So-called “authorities” pointed out that some nostrums contained “mostly water, with few identifiable ingredients of any known medical value,” while others insisted these botanical “receipts” contained chemicals injurious to health or a threat to life. This would indeed have been true in some percentage of bottled nostrums, but none were more useless or dangerous than some of the modern drugs now being forced down the throats of the average patient. Few natural plant materials, in any quantity, have the reputation for causing death of debility to the degree that a vast number of modern drugs now do, and yet the average citizen continues to slander both Medicine Shows and herbalism in all its forms, at the same time as holding up institutional doctoring as the only reasonable model for health care. There is good reason for criticisms of the exaggerated or baseless claims of many homemade preparations, most notably when it’s advertised that a single concoction could cure everything from hot flashes to impotency and “curvature of the spine”… but is this any more misleading than a modern drug company promising a chemical that can (and I quote) “rid you of unsightly pimples, putting an end to the shame and isolation, improving the chances of success in love and employment.”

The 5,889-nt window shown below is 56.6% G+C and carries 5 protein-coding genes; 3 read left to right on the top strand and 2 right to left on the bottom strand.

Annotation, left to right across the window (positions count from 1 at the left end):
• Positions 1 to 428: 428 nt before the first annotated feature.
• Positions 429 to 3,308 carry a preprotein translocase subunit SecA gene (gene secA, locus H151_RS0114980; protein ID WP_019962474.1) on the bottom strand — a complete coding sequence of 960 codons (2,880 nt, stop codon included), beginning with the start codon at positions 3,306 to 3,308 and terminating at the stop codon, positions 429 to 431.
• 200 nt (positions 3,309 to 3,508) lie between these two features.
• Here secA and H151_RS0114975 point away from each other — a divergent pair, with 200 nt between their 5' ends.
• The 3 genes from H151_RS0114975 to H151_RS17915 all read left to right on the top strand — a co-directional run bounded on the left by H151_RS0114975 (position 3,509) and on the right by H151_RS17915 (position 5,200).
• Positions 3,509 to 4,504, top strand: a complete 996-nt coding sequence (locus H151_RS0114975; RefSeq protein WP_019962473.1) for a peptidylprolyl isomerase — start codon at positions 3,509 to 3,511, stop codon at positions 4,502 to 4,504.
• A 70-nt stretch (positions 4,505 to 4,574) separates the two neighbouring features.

Some pitchmen sold watered down products, used “shills” in the audience to give false testimonials and encourage sales, or even ducked out of the area in the middle of the night in order to avoid complaints, refunds, or the strong arm of local law enforcement that could follow an exposition. Their aim may have sometimes been no more than the income – the “velvet” that the shows produced – but far more often the mission and goals of the traveling medicine man was as much to make people feel better as it was to make money. Sellers often manufactured their own medicines, using folk recipes they researched on their own, or recipes commonly found in the popular manuals of their time such as 1882’s The Complete Herbalist, and the King’s American Dispensatory published in 1898. The traveling show was often the only medical education or assistance that a community’s residents ever received, and mobile doctors and “circuit dentists” could not only a source of relief but a veritable lifesaver.